Like many archaeologists, I take pride in my excavation skills. I can keep my vertical sections straight, reveal a delicate skeleton, and sort out complex stratigraphy. Of course, on my first excavation, I struggled with these tasks. So that I might learn, my excavation supervisor told me to watch Moses, an excavation worker hired from the local community. As I observed and copied the way Moses held and moved the trowel, I learned how to excavate.
I am not alone in this experience. Seton Lloyd, who later became the president of the British School of Archaeology in Iraq, wrote in the 1960s about his experience at Khorsabad, learning to excavate from the local Sherqati laborers hired to work on the site. Khorsabad is famous for its extremely difficult and sensitive mudbrick architecture. The laborers were not only experts in recognizing and digging around the mudbricks but had even developed their own specialized tools for revealing the mudbricks clearly and carefully.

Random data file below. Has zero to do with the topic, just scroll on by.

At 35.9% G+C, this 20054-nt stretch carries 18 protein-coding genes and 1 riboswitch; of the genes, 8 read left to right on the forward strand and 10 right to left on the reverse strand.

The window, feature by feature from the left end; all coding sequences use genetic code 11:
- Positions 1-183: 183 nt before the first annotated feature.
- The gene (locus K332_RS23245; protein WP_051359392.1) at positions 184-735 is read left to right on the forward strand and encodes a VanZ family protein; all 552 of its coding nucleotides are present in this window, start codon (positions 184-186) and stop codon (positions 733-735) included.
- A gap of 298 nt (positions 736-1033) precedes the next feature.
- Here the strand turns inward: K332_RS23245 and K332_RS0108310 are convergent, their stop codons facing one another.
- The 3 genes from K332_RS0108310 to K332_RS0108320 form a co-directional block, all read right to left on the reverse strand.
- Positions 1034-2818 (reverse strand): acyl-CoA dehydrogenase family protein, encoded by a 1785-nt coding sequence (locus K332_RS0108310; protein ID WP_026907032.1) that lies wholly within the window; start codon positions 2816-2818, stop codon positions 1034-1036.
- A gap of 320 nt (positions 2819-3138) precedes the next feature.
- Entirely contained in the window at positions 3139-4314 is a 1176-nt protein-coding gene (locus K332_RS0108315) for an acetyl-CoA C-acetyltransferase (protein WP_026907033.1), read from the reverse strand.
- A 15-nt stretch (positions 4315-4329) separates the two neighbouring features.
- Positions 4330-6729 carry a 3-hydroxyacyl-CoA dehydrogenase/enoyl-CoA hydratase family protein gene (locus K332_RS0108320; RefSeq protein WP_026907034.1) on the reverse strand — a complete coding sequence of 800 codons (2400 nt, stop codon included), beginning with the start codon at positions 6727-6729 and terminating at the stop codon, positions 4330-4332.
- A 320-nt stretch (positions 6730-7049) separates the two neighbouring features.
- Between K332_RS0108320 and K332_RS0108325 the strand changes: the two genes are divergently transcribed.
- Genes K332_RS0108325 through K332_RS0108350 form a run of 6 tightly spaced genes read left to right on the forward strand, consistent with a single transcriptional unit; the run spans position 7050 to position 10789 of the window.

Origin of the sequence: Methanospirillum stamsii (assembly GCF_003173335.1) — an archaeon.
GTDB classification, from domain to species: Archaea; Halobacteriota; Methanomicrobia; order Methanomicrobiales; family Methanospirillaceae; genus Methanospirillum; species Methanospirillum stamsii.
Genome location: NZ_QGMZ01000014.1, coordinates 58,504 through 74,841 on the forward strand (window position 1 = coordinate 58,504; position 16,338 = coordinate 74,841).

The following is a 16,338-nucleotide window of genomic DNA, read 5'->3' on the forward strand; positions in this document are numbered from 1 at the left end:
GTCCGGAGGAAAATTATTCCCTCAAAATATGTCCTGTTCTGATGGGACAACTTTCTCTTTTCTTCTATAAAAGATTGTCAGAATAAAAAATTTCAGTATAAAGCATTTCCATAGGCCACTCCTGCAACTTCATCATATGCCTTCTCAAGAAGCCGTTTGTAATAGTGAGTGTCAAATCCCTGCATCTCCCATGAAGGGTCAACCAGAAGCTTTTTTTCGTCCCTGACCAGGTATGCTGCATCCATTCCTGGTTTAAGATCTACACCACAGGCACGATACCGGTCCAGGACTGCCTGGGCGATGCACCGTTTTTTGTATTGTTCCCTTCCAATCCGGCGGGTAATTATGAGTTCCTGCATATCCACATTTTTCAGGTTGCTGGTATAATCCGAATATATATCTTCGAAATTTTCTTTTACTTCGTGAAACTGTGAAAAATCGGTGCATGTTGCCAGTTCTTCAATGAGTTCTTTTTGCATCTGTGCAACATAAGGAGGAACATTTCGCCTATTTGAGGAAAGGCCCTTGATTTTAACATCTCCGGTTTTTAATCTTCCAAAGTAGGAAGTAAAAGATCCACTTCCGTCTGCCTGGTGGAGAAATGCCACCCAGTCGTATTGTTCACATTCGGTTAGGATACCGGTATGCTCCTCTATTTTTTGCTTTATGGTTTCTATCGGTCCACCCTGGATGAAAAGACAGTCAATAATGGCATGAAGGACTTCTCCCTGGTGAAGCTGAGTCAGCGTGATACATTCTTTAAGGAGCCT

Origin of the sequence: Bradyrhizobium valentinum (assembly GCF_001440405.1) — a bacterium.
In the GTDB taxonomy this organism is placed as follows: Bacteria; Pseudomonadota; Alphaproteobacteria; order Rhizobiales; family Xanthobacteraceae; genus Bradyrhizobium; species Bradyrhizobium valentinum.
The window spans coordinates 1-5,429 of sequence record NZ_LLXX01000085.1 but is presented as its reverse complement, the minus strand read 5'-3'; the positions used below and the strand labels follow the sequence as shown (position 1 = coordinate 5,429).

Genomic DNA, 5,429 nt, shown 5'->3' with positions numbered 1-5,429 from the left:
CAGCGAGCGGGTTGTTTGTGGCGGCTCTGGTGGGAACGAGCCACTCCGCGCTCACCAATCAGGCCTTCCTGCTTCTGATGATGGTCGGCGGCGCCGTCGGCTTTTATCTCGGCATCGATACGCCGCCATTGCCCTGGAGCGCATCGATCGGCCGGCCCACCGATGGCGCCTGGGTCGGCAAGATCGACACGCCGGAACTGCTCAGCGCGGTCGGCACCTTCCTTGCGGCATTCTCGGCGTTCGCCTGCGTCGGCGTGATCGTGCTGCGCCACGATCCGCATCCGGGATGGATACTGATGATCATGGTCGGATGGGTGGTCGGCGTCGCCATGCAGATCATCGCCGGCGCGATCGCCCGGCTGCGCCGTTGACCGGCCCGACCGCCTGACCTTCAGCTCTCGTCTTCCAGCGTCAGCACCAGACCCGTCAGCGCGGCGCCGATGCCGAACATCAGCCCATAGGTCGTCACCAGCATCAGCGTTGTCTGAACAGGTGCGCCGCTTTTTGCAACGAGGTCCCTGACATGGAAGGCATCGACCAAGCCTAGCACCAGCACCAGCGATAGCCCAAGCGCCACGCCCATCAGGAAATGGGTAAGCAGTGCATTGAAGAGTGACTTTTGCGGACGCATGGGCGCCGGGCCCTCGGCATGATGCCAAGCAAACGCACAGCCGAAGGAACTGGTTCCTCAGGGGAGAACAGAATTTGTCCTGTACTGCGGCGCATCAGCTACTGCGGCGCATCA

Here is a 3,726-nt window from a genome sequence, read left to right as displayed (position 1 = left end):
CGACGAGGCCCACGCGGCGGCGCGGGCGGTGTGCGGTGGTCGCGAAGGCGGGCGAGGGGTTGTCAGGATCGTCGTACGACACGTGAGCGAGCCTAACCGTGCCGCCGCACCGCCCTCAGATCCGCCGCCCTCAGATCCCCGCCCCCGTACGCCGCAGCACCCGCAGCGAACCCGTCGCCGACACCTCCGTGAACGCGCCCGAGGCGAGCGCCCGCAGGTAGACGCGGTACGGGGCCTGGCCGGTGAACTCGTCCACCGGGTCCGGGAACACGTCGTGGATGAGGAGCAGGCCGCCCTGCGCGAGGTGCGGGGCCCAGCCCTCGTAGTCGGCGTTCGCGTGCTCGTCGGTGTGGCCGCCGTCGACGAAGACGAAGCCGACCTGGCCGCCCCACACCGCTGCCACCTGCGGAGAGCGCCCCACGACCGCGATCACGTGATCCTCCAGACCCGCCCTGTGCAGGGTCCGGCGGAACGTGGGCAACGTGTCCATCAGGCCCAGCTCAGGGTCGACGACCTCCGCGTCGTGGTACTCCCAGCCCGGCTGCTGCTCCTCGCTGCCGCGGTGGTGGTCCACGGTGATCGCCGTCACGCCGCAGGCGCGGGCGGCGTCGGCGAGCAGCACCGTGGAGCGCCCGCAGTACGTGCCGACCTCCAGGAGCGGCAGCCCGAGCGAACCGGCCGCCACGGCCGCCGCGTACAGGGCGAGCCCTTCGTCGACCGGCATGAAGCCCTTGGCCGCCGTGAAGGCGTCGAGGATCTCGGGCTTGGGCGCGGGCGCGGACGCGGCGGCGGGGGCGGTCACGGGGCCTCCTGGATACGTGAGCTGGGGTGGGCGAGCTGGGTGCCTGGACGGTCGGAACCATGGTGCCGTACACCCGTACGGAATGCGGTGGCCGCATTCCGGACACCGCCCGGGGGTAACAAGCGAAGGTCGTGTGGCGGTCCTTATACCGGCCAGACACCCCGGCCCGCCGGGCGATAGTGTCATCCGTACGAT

In the history of Middle Eastern archaeology, there are many examples of local communities such as the Sherqatis, and individuals like Moses, who developed expertise in archaeology by working on project after project. Yet these people are rarely, if ever, credited in archaeological publications for their contributions, and they are generally excluded from the documentation, analysis, and publication of archaeological research. We know about them mostly through affectionate notes in diaries and memoirs, which make it clear that archaeological excavation would not be the same without these locally hired workers.